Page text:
Climbing

Climbing with Help - Sister Triangle Article

By Katelyn Pippus

When I was little, one of my favourite ways to spend an afternoon was playing on the sandstone rock formations outside of Roche Percee, Saskatchewan. The rocks had been weathered and worn over time presenting the perfect spot for a prairie girl to pretend she was a mountain climber. I remember the first time mom and dad took me to the rocks and I got to clamber through the caves. Climbing at the rocks became a fall tradition for my family. Every time we went climbing, dad would show off how he could climb and jump between the rocks that were often more than fifteen feet off the ground. As I got older and more adventurous, dad began to challenge me to climb higher and eventually to take the more difficult routes to the top. Although mom would tease him about showing off, I always admired his fearlessness and his confidence. 

By the time I was about twelve, I had climbed nearly every inch of the rocks. But there was one route I had never tried before because I didn’t think I was skilled enough. I still remember the feeling of determination I felt when dad shouted down from the top of the rock, “Bet you can’t climb up this way”.  

I wanted to prove to him that I could do it, that I could climb anything he could climb. And that like him, I was unafraid.  In the beginning, climbing was easy. The footholds and handholds near the base of the rock face were well-worn where brave climbers had gone before me. Foot here, hand there. Reach up for that ledge. Put my weight on that foot.  

By the time I got about seven feet off of the ground, I started to slow my climb. The path that had seemed fairly easy in the beginning, had started to fade. The footholds were less well-defined and I had to stretch way up to find somewhere to grab hold to, so I didn’t slide down the rock face. The stone around me changed from a natural ladder to unblemished rock. Suddenly, I had nowhere to go. All of the determination and bravado drained out of me as I clung to the rock, hoping I wouldn’t slip.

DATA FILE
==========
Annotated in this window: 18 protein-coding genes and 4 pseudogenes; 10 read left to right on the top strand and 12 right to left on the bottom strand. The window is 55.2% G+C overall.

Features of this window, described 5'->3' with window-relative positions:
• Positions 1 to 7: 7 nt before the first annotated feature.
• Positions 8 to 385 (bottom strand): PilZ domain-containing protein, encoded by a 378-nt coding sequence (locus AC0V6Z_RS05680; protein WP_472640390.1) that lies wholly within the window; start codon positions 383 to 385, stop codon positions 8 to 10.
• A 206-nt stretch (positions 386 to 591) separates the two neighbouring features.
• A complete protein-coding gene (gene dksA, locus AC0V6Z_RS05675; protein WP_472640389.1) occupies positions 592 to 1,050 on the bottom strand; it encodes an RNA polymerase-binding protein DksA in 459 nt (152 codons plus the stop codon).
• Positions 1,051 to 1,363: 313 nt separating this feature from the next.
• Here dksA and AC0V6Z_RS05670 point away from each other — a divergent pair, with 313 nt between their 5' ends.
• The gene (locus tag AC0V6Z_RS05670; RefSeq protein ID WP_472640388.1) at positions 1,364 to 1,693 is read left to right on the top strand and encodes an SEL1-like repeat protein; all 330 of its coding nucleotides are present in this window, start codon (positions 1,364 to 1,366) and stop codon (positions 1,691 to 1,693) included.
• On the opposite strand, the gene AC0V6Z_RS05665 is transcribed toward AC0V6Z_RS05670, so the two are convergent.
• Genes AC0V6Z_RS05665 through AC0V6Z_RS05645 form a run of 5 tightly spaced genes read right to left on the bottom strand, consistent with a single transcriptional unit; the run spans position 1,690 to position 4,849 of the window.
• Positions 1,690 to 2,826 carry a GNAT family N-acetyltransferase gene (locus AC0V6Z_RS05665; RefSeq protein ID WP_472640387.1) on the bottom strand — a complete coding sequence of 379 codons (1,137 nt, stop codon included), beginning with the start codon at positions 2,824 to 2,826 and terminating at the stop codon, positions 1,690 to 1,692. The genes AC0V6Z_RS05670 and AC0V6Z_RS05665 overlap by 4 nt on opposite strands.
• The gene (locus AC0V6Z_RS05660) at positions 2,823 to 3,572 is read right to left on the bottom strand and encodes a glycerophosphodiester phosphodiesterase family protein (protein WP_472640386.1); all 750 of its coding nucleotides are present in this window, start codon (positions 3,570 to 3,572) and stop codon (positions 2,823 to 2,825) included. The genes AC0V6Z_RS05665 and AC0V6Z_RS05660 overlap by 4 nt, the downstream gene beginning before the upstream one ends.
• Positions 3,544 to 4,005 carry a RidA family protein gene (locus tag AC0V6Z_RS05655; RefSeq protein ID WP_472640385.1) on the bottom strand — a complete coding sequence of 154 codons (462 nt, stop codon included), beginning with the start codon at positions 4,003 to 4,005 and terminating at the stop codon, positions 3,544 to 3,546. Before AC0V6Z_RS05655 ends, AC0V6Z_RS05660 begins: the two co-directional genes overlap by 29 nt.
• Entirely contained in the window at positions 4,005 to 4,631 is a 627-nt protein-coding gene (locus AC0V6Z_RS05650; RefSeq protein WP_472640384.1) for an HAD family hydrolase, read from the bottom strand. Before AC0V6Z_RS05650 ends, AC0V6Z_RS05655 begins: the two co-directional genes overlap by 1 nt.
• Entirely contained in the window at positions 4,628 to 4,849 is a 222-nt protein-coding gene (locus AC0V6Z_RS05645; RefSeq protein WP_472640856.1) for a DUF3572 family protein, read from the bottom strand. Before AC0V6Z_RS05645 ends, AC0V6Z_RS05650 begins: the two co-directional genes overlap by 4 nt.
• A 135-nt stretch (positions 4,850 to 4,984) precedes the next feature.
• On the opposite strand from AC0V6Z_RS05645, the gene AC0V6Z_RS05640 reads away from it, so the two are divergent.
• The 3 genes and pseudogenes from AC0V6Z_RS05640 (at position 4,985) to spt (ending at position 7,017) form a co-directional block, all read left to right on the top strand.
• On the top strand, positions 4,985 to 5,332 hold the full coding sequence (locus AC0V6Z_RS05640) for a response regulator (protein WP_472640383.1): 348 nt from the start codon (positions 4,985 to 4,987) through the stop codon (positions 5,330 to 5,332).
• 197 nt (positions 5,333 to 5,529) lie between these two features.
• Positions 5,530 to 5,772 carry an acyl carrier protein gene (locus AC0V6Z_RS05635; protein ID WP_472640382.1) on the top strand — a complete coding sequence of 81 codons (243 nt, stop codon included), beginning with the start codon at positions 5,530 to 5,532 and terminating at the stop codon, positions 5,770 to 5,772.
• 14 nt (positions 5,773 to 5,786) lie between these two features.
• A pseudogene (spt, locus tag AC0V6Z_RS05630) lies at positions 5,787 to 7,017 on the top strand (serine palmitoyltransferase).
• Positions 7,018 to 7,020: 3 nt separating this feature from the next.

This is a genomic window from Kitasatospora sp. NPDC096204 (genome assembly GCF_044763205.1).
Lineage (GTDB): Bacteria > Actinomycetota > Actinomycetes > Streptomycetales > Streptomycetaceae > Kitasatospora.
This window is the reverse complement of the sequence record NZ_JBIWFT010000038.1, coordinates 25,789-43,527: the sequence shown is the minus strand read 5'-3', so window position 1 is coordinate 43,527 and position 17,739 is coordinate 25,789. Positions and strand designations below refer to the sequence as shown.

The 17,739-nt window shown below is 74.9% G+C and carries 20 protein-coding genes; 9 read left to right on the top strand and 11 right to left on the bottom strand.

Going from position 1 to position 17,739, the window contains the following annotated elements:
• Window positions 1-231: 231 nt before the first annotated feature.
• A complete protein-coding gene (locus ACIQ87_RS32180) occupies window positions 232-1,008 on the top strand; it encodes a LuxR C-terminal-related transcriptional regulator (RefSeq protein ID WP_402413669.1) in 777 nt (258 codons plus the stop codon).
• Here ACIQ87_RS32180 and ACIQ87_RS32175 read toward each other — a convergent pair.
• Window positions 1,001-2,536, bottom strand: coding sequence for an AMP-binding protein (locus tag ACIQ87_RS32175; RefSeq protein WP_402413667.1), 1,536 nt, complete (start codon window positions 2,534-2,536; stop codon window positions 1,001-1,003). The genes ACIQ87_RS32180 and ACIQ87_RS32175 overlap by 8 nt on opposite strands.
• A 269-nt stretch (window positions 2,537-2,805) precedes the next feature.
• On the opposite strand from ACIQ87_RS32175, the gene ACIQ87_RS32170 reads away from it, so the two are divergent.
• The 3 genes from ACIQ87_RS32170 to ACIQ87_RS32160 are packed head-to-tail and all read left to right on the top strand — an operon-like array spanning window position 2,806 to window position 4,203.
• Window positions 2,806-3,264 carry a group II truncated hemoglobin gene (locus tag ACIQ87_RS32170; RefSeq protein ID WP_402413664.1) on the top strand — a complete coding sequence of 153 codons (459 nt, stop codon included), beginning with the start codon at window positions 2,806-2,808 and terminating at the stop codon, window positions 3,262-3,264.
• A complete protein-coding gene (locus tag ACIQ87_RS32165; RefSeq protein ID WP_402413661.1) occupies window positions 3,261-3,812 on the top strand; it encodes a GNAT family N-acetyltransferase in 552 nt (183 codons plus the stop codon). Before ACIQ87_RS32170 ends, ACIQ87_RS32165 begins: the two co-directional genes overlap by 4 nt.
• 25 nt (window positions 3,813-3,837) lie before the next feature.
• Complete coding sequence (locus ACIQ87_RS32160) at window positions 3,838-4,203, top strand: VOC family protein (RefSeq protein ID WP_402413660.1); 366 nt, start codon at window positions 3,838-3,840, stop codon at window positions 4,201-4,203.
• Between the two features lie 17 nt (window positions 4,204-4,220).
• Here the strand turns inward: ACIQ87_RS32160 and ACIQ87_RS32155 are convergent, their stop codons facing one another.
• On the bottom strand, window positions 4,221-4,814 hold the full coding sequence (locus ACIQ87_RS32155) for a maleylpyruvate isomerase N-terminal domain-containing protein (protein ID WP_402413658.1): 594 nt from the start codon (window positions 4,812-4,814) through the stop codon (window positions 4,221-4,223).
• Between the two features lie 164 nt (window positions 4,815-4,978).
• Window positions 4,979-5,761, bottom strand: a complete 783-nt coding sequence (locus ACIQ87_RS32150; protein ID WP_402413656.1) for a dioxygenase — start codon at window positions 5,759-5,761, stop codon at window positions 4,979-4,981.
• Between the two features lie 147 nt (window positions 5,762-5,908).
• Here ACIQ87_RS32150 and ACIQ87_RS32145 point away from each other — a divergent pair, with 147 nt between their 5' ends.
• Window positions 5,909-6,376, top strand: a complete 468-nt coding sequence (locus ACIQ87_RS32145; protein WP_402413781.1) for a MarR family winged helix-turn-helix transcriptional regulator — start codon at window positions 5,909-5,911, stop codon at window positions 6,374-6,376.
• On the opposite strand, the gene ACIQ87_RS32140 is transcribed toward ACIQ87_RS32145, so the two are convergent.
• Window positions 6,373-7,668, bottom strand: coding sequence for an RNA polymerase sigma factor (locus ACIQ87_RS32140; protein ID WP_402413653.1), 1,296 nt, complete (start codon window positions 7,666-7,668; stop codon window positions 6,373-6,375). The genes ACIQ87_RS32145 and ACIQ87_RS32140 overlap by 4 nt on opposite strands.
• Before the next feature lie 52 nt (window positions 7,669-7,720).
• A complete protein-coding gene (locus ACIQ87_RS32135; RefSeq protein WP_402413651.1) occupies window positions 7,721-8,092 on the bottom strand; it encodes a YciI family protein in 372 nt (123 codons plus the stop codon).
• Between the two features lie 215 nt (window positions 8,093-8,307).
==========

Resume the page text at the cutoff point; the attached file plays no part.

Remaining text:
The longer I stayed still, the more scared I became. My arms and legs started to shake as my muscles tired and cramped. I considered admitting defeat and climbing back down the way I had come up.  But when I began my descent, I couldn’t find a place to put my foot and I slipped down the face of the rock skinning my knees.  I was really stuck now with no hope of completing the climb and no way to get back down and that’s when I heard dad’s voice from above me, “You stuck?”  

I was hoping dad wouldn’t notice me. I was hoping that he would have become distracted, so he wouldn’t see me clinging to the rock only halfway through the climb. I was supposed to be a good climber. He was supposed to see how brave and strong I was; that I was able to climb it by myself. But instead, he peered over the edge to see me sweating, stuck, and somewhat scared. 

“If you reach up and to your left, there is a handhold you may not be able to see,” he told me pointing to a spot way above my head. He also told me how to shift my weight off of my lower foot and transfer it to my upper foot so that I could reach above my head to grab the handhold.  Once I had myself up that high, dad leaned down to offer me his hand. I hesitated to look for another hidden handhold, but to my chagrin, there were none left and I was running out of energy from holding myself up. So I grabbed his hand and he pulled me up. 

Sometimes, I feel as though I am part way through the climb. When I try to do things my way or all by myself, I find myself getting stuck like on the rock face. I lose sight of where I am supposed to go next and as I am hopelessly trying to figure it out, I just become more and more frustrated and exhausted. 

But we are blessed by a heavenly father who sees us when we get stuck. He sees our efforts and our struggles. When we are willing to surrender to Him and admit that we can’t do it on our own, He reveals the handhold that is just out of sight and pulls us up by His strength.  

“Why would you ever complain, O Jacob, or, whine Israel, saying, ‘God has lost track of me. He doesn’t care what happens to me?’ Don’t you know anything? Haven’t you been listening? God doesn’t come and go. God lasts. He’s Creator of all you can see or imagine. He doesn’t get tired out, doesn’t pause to catch His breath. And he knows everything, inside and out. He energizes those who get tired, gives fresh strength to dropouts. For even young people tire and drop out, young folk in their prime stumble and fall. But those who wait upon God get fresh strength. They spread their wings and soar like eagles. They run and don’t get tired, they walk and don’t lag behind” (Isaiah 40: 27-31 MSG).

“You saw me before I was born. Every day of my life was recorded in your book. Every moment was laid out before a single day had passed” (Psalms 139: 16 NLT).

 

3 Comments

  1. Sara Pippus on January 29, 2018 at 4:54 pm

    Great reminder for the start of this day

  2. Janelle on January 29, 2018 at 4:59 pm

    He sees us. He helps us. He lifts us. Thanks, Katie.

  3. Jenn Wallace on February 6, 2018 at 2:08 am

    Love this Katie! Thank you.

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